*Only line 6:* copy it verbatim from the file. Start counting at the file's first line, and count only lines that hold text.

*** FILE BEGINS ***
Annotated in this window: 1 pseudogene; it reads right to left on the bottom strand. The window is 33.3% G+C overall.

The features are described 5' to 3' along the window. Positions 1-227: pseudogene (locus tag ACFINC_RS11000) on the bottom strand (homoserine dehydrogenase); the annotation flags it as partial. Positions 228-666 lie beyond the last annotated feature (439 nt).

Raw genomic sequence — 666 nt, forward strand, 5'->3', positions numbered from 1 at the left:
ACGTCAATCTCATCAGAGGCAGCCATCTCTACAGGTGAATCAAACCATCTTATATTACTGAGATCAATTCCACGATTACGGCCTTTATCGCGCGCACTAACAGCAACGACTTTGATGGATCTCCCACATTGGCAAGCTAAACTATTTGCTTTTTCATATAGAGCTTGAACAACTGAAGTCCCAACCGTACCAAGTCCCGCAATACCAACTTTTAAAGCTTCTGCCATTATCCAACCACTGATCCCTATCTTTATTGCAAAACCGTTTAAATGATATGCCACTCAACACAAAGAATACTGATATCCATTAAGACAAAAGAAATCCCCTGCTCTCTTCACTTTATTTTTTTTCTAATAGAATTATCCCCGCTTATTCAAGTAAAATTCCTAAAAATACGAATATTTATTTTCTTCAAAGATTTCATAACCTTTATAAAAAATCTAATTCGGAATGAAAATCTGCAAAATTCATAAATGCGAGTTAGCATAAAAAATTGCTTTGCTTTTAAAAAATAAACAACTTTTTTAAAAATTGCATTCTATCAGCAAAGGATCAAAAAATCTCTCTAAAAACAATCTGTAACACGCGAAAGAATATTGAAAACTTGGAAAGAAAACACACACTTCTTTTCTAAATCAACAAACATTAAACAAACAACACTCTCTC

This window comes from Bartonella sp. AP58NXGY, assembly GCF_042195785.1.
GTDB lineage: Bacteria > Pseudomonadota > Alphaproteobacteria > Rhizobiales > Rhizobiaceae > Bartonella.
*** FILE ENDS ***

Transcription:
GTDB lineage: Bacteria > Pseudomonadota > Alphaproteobacteria > Rhizobiales > Rhizobiaceae > Bartonella.